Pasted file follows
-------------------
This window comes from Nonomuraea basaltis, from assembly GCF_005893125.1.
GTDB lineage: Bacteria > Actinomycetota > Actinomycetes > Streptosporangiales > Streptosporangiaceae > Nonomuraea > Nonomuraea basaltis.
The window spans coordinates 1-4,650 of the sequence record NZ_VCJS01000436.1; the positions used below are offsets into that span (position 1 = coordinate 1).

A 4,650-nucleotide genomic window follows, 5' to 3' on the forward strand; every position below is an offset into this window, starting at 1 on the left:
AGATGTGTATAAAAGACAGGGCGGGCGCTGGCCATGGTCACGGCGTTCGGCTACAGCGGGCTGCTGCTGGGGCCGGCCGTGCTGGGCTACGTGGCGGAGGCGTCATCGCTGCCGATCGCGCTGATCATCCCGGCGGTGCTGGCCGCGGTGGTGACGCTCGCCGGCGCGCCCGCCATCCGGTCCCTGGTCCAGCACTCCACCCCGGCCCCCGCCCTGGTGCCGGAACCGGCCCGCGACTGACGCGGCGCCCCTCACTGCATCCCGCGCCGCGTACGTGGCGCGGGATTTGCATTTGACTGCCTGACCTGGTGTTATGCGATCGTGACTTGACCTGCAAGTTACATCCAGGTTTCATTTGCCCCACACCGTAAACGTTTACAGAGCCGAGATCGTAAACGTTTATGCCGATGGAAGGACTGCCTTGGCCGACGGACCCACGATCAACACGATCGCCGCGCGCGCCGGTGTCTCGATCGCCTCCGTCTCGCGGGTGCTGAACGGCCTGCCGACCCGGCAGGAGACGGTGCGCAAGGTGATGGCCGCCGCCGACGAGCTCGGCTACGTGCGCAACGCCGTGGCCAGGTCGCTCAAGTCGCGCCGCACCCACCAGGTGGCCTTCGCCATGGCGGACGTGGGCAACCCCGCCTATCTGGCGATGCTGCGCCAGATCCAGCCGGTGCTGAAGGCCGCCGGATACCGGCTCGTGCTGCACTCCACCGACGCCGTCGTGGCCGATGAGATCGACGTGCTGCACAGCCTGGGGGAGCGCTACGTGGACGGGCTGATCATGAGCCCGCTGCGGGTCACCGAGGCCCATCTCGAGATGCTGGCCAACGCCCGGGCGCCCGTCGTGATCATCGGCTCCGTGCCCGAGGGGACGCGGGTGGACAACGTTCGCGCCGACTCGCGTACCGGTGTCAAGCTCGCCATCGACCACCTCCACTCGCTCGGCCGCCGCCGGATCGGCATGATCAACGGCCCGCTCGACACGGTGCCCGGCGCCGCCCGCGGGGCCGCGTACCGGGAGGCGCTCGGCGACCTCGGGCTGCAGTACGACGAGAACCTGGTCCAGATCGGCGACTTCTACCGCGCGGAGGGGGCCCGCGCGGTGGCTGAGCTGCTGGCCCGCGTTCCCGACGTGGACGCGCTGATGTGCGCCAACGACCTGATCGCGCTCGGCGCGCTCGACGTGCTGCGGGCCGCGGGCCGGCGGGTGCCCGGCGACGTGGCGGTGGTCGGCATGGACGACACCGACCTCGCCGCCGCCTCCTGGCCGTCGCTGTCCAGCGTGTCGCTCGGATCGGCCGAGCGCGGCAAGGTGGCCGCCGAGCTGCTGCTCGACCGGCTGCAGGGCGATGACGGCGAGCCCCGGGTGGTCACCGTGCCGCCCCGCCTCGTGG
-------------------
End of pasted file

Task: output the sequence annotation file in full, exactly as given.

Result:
This window comes from Nonomuraea basaltis, from assembly GCF_005893125.1.
GTDB lineage: Bacteria > Actinomycetota > Actinomycetes > Streptosporangiales > Streptosporangiaceae > Nonomuraea > Nonomuraea basaltis.
The window spans coordinates 1-4,650 of the sequence record NZ_VCJS01000436.1; the positions used below are offsets into that span (position 1 = coordinate 1).

A 4,650-nucleotide genomic window follows, 5' to 3' on the forward strand; every position below is an offset into this window, starting at 1 on the left:
AGATGTGTATAAAAGACAGGGCGGGCGCTGGCCATGGTCACGGCGTTCGGCTACAGCGGGCTGCTGCTGGGGCCGGCCGTGCTGGGCTACGTGGCGGAGGCGTCATCGCTGCCGATCGCGCTGATCATCCCGGCGGTGCTGGCCGCGGTGGTGACGCTCGCCGGCGCGCCCGCCATCCGGTCCCTGGTCCAGCACTCCACCCCGGCCCCCGCCCTGGTGCCGGAACCGGCCCGCGACTGACGCGGCGCCCCTCACTGCATCCCGCGCCGCGTACGTGGCGCGGGATTTGCATTTGACTGCCTGACCTGGTGTTATGCGATCGTGACTTGACCTGCAAGTTACATCCAGGTTTCATTTGCCCCACACCGTAAACGTTTACAGAGCCGAGATCGTAAACGTTTATGCCGATGGAAGGACTGCCTTGGCCGACGGACCCACGATCAACACGATCGCCGCGCGCGCCGGTGTCTCGATCGCCTCCGTCTCGCGGGTGCTGAACGGCCTGCCGACCCGGCAGGAGACGGTGCGCAAGGTGATGGCCGCCGCCGACGAGCTCGGCTACGTGCGCAACGCCGTGGCCAGGTCGCTCAAGTCGCGCCGCACCCACCAGGTGGCCTTCGCCATGGCGGACGTGGGCAACCCCGCCTATCTGGCGATGCTGCGCCAGATCCAGCCGGTGCTGAAGGCCGCCGGATACCGGCTCGTGCTGCACTCCACCGACGCCGTCGTGGCCGATGAGATCGACGTGCTGCACAGCCTGGGGGAGCGCTACGTGGACGGGCTGATCATGAGCCCGCTGCGGGTCACCGAGGCCCATCTCGAGATGCTGGCCAACGCCCGGGCGCCCGTCGTGATCATCGGCTCCGTGCCCGAGGGGACGCGGGTGGACAACGTTCGCGCCGACTCGCGTACCGGTGTCAAGCTCGCCATCGACCACCTCCACTCGCTCGGCCGCCGCCGGATCGGCATGATCAACGGCCCGCTCGACACGGTGCCCGGCGCCGCCCGCGGGGCCGCGTACCGGGAGGCGCTCGGCGACCTCGGGCTGCAGTACGACGAGAACCTGGTCCAGATCGGCGACTTCTACCGCGCGGAGGGGGCCCGCGCGGTGGCTGAGCTGCTGGCCCGCGTTCCCGACGTGGACGCGCTGATGTGCGCCAACGACCTGATCGCGCTCGGCGCGCTCGACGTGCTGCGGGCCGCGGGCCGGCGGGTGCCCGGCGACGTGGCGGTGGTCGGCATGGACGACACCGACCTCGCCGCCGCCTCCTGGCCGTCGCTGTCCAGCGTGTCGCTCGGATCGGCCGAGCGCGGCAAGGTGGCCGCCGAGCTGCTGCTCGACCGGCTGCAGGGCGATGACGGCGAGCCCCGGGTGGTCACCGTGCCGCCCCGCCTCGTGG